Accordingly, as we previously advised, we recommend employers seek legal review of every severance agreement before offering it to an employee. Additionally, in light of GC Abruzzo’s opinion regarding the McLaren Macomb decision’s extensive applicability, we recommend employers seek legal review of other communications to employees which may infringe upon their Section 7 rights. This may include separation or settlement agreements, or other employment documents such as pre-employment letters, offer letters, employee handbooks, and employment agreements.

Employers should also seek legal counsel to determine whether to take the cautious, preemptive remedial action of contacting former employees subject to severance agreements to notify them that overbroad provisions are void and will not be enforced. The most suitable approach will depend on the employer’s specific circumstances and an assessment of the risks and benefits associated with any action or inaction, given that telling former employees that they are now free to disparage their former employer or disclose information that they previously agreed to keep confidential may create business risks that an employer may not want to incur.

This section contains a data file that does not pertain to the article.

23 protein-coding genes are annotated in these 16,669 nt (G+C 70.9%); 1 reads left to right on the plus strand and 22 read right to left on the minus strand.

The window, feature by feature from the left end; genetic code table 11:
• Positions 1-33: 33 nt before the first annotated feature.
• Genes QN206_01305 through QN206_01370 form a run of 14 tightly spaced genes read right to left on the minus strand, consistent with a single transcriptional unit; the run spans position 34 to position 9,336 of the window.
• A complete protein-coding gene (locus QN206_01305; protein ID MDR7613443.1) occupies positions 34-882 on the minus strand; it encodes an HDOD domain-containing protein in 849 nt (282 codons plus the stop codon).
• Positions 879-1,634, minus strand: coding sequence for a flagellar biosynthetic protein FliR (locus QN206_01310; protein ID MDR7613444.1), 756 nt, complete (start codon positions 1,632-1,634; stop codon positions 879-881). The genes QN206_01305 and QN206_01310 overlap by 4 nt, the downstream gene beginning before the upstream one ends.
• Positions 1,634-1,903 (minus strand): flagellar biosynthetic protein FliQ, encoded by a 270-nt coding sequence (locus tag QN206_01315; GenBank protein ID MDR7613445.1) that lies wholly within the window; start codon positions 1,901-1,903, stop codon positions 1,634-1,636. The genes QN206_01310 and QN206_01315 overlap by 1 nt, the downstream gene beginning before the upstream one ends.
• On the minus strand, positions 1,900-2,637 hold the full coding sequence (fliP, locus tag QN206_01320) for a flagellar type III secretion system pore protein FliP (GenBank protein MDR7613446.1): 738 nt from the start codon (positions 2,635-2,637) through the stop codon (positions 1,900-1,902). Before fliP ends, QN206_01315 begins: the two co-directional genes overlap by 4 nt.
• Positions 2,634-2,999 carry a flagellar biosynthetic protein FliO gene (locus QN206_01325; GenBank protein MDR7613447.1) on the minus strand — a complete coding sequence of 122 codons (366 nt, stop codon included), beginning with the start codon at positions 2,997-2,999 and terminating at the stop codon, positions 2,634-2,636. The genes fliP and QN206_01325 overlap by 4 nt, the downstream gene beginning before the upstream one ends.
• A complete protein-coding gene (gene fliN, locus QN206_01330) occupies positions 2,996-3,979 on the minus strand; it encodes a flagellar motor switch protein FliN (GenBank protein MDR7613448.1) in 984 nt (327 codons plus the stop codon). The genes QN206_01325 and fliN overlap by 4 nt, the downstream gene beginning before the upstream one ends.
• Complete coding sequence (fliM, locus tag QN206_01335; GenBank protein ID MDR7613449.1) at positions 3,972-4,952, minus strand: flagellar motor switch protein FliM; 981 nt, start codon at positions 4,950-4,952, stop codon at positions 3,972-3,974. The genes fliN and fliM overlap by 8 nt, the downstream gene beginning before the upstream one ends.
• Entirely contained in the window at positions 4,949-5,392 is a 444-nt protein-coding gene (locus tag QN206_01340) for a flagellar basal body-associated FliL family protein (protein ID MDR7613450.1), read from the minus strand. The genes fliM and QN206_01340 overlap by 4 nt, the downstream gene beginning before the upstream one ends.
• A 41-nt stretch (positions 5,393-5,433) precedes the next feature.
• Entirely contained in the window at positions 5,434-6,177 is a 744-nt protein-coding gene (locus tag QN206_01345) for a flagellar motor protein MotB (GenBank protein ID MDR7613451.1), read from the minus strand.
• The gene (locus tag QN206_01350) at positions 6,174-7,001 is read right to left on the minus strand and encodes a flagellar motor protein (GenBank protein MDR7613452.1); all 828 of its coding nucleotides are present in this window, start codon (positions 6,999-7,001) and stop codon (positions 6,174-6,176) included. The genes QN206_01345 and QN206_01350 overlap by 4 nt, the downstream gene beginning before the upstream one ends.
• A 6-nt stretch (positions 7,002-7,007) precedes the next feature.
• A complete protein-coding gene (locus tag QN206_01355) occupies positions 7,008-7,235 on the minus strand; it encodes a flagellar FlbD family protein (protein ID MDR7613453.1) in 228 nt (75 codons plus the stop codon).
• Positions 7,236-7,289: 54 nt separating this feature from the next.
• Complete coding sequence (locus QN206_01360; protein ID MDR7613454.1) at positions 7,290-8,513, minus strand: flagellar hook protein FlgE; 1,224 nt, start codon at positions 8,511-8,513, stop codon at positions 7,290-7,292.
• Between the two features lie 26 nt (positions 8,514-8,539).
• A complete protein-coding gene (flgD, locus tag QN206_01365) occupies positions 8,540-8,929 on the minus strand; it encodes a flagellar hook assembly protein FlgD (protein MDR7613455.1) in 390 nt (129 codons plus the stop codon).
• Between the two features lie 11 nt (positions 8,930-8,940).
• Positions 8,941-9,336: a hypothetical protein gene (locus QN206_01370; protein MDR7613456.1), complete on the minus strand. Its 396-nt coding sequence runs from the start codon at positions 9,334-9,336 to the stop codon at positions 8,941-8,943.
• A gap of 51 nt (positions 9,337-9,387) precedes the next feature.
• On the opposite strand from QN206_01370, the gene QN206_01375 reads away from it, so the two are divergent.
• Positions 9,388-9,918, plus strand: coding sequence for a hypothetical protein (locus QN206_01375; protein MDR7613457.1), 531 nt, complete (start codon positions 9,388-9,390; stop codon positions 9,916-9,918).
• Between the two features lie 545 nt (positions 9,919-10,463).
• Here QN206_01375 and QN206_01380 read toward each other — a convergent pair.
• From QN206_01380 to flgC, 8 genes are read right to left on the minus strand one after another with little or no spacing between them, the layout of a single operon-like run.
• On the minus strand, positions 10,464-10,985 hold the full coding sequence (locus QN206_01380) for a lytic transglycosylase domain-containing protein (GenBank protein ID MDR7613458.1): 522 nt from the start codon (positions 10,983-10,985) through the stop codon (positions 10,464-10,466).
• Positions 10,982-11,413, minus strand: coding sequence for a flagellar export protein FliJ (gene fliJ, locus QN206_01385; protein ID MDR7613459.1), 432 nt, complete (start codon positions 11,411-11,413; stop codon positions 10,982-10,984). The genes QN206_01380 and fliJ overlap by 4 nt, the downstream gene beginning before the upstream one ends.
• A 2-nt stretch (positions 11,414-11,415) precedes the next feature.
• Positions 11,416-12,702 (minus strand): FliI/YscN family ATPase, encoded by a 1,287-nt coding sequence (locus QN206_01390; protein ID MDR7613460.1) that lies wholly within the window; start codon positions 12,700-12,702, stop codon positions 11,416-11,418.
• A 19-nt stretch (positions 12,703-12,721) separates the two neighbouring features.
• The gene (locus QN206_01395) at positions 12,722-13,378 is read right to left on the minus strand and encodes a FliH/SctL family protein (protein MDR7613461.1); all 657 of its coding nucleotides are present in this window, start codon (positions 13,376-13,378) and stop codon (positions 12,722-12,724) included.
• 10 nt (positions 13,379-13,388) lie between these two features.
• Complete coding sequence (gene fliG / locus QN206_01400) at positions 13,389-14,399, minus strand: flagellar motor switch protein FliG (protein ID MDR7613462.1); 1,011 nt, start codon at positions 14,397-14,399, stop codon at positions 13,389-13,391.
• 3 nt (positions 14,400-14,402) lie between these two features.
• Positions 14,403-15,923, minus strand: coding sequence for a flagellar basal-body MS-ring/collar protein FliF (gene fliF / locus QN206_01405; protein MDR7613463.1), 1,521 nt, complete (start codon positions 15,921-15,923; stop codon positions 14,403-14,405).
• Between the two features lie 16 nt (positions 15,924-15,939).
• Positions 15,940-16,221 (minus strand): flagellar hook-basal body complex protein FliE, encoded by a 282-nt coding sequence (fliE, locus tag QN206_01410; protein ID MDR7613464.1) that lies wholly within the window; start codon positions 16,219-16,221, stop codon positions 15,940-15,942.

The Seigfreid Bingham team will continue to monitor the latest developments and legal requirements in this area of law. If you have any questions concerning the Board’s McLaren Macomb decision or GC Abruzzo’s Memorandum, please do not hesitate to contact the firm’s Employment Law attorneys for further information concerning compliance for your specific situation.

This article is general in nature and does not constitute legal advice. If you have legal questions, please consult the authors, Katie Conklin ( 816.265.4114 or Cody Weyhofen ( 816.265.4163, or other attorneys in Seigfreid Bingham’s Employment Law Group, including: John Vering ( 816.265.4109, John Neyens ( 816.265.4152, Mark Opara ( 816.265.4140, Shannon Cohorst Johnson ( 816.265.4139, Brenda Hamilton ( 816.265.4103, Julie Parisi ( 816.265.4159, Christopher Tillery ( 816.265.4157, or your regular contact at Seigfreid Bingham at 816.421.4460.